A Film Review: Pirates of the Caribbean 5 – Dead Men Tell No Tales (To Salazar, who is seeking his Revenge and to extend the franchise etc etc) Arrgghh, matey…

We return to the high seas of the Caribbean for another Disney-helmed trip to a time of photogenic pirates (portrayed typically by Johnny Depp and Geoffrey Rush) thrown amidst a bunch of supernatural shenanigans. The movie is confusingly titled Salazar’s Revenge in the British and international release schedule.

The last time Johnny Depp played his signature role as pirate Jack Sparrow was in 2011’s outing, On Stranger Tides, which lifted its title from a novel by Tim Powers, as well as its plot of seeking the fabled Fountain of Youth whilst pursued by an undead Blackbeard. The film received mixed reviews, along with concerns that Depp was no longer being stretched by his performance.

The new film opens with a call-back to the end of the much maligned third movie, At Worlds End, with Orlando Bloom’s Will Turner briefly summoned up from the sea, where he has been laboring under an enchantment as captain of the ghostly vessel The Flying Dutchman. A young boy, quickly revealed Will’s son, Henry, vows to free his father from his magically imposed burden.

We then rapidly encounter Jack Sparrow himself, immersed in a rather over the top interpretation of a heist, as he literally knocks over a bank in an attempt to abscond with a safe full of gold. Jack’s luck appears to be failing him as he ages, however. Despondent and abandoned by his crew, he pawns away his magic compass that has long been his ally, and an old enemy is freed from a ghostly imprisonment.

Whilst Jack hits a new low, newcomer actress Kaya Scodelario (formerly of Skins fame) joins the franchise as Carina Smyth, a highly-intelligent young women and would be scientist, on the trail of what she believes to be an ancient map leading to rumoured treasure. She crosses paths with the now grown-up Henry (Brenton Thwaites) and both are soon swept up in Jack’s wake as he seeks to escape from local prison. Meanwhile, Javier Bardem gets his teeth into a somewhat hammy role as Armando Salazar, an undead pirate hunter who Jack once got the better of, in a short but engaging flashback scene, to when Jack was a mere adolescent. Seeking revenge, he pressgangs Geoffrey Rush’s Captain Hector Barbossa into his service – who once again gets some of the most interesting development and lines.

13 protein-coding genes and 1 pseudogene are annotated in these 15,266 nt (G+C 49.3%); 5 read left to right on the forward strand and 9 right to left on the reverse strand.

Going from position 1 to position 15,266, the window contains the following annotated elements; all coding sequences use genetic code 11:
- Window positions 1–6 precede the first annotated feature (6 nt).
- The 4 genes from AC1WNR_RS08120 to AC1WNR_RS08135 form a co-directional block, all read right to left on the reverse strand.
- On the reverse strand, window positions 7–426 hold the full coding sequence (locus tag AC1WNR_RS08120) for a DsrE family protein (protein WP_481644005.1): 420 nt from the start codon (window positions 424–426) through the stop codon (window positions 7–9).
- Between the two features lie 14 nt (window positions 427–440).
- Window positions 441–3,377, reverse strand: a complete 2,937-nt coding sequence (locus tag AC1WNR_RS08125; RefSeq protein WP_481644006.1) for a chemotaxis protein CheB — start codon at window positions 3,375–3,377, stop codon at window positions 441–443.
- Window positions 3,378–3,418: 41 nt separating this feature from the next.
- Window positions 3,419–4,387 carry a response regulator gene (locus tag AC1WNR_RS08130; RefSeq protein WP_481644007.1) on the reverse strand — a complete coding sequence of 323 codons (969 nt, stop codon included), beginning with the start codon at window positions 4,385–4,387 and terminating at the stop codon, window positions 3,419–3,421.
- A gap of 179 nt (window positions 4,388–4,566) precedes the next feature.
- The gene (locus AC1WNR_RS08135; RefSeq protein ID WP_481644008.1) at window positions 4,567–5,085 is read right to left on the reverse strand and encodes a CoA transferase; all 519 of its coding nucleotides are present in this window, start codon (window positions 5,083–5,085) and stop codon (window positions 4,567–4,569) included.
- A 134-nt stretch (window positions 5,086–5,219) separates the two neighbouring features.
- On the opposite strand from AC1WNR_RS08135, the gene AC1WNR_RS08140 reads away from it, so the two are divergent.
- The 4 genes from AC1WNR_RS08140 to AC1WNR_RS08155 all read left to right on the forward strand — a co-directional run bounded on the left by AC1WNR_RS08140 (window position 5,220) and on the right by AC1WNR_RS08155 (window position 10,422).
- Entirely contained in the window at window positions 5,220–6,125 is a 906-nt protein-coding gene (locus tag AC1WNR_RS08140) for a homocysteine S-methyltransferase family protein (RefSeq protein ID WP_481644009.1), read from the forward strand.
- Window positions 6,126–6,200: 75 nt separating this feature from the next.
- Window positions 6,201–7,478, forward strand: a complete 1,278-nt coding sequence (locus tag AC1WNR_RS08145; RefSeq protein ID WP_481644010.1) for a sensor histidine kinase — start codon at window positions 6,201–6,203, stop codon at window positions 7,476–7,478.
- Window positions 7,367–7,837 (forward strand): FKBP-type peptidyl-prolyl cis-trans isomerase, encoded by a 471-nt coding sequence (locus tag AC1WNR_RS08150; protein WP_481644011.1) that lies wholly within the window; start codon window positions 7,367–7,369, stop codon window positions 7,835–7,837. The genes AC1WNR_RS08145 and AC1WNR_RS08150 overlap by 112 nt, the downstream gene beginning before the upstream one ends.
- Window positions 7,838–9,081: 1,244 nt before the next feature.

All parties are soon swept up in a quest for the fabled Trident of Poseidon, which is rumoured to control the sea and lift all curses. It is here that the plot gets a little bit wobbly, as scenes tend to lose momentum and characters drift in and out of the story. A rather unnecessary complication is added by the introduction of David Wenham as Lieutenant Scarfield, leading a contingent of disposable Royal Navy officers on their own voyage to oppose Salazar, advised by Golshifteh Farahani as Shansa, a bald sea witch who adds very little to the plot, but may be a thread to yet another sequel.